• Research Paper on:
    Depression Psychotherapeutic Treatment

    Number of Pages: 5


    Summary of the research paper:

    A 5 page research paper investigating the effects of drug therapy compared to psycho-therapeutic intervention. Despite overwhelming evidence to the contrary, physicians continue to treat depression with meditations rather than referring their patients to therapy. Numerous research studies have consistently revealed that specific models of therapeutic interventions are more effective in treating depression. Cognitive behavioral interventions have been the most successful in treating this condition that affects more than 50% of the population at some point in their lives. Bibliography lists 6 sources.

    Name of Research Paper File: D0_Deptreat.doc

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    Unformatted Sample Text from the Research Paper:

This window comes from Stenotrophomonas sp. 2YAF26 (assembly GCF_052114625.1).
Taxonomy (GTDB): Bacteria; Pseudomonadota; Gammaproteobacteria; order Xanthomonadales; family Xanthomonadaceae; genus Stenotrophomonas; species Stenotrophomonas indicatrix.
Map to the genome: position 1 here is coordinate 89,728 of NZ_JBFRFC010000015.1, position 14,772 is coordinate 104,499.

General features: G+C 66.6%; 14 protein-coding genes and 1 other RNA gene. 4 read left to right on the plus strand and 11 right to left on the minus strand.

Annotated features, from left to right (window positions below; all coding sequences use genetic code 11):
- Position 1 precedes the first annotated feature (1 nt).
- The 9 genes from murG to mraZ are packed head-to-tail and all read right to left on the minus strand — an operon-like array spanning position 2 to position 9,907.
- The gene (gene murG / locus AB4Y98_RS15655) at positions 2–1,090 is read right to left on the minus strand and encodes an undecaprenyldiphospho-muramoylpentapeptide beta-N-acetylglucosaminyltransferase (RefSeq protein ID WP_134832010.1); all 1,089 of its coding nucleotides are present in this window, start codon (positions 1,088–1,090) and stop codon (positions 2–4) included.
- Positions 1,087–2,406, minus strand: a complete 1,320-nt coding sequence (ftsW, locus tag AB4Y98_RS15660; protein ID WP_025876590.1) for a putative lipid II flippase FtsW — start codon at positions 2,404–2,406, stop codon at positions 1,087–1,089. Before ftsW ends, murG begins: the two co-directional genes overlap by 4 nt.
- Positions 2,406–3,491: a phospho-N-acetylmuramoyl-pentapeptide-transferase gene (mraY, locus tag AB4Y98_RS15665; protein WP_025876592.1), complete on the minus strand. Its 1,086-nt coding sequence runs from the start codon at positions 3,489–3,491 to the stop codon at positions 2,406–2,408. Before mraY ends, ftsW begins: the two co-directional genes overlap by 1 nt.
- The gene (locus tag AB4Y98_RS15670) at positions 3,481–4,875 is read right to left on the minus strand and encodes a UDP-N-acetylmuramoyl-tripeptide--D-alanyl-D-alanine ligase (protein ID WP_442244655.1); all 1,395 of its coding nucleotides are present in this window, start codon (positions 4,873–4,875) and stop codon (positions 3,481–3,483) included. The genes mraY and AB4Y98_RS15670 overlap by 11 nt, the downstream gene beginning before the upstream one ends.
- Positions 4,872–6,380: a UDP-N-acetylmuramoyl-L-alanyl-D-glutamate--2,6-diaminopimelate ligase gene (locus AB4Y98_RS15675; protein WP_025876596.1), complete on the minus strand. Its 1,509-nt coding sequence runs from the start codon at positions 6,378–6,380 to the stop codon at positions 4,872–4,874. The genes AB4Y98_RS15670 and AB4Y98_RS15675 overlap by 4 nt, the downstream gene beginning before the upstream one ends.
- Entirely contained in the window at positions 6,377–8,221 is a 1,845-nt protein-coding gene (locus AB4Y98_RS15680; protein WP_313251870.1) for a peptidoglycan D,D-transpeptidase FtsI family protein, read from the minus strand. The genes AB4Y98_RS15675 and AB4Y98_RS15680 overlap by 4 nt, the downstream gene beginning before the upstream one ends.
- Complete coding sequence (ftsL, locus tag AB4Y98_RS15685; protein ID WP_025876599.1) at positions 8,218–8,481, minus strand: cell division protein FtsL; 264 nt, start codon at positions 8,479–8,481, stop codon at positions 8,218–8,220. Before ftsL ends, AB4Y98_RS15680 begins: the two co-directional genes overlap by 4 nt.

moment in time and that as many as 55% of the population will experience bouts of depression at some point in their lives. These statistics make depression the most prevalent  psychological condition in our country (Kessler, et.al., 1994, p. 8). The overwhelming majority of depression cases are not due to physical conditions but to psychological states. Even in the face  of these data, depression is still typically viewed as a medical problem and treated with drugs (Antonuccio, Danton and DeNelsky, 1995). There  is a better way: psychotherapy, which has been shown over the years to be effective in treating depressive disorders. There are at least three reasons therapy is a better alternative:  first, there are not side-effects such as those caused by psychotropic drugs; second, depression is a mental illness not a medical illness, thus psychotherapy is the appropriate treatment; and third,  because it is less costly in the long run. Physicians prescribe antidepressants by the hundreds of thousands each day; the most commonly  prescribed drugs today are Prozac, Paxil, Zoloft and Luvox. While these drugs have been shown to have positive effects on the patient, they do not come without negative side-effects, the  most common being dry mouth. Other side effects can include sleeplessness, headaches and loss of appetite, although more patients complain of having a cotton-mouth (Editors, 1996). Despite the overwhelming evidence  that medical causes for the depression is found in very few cases, physicians still fail to refer their patients to therapy, preferring instead to attempt a "quick fix" with drugs  which simply mask the symptoms. According the a meta-analysis of the research available by the American Psychological Association, the use of medication without concomitant therapy should be the last choice 

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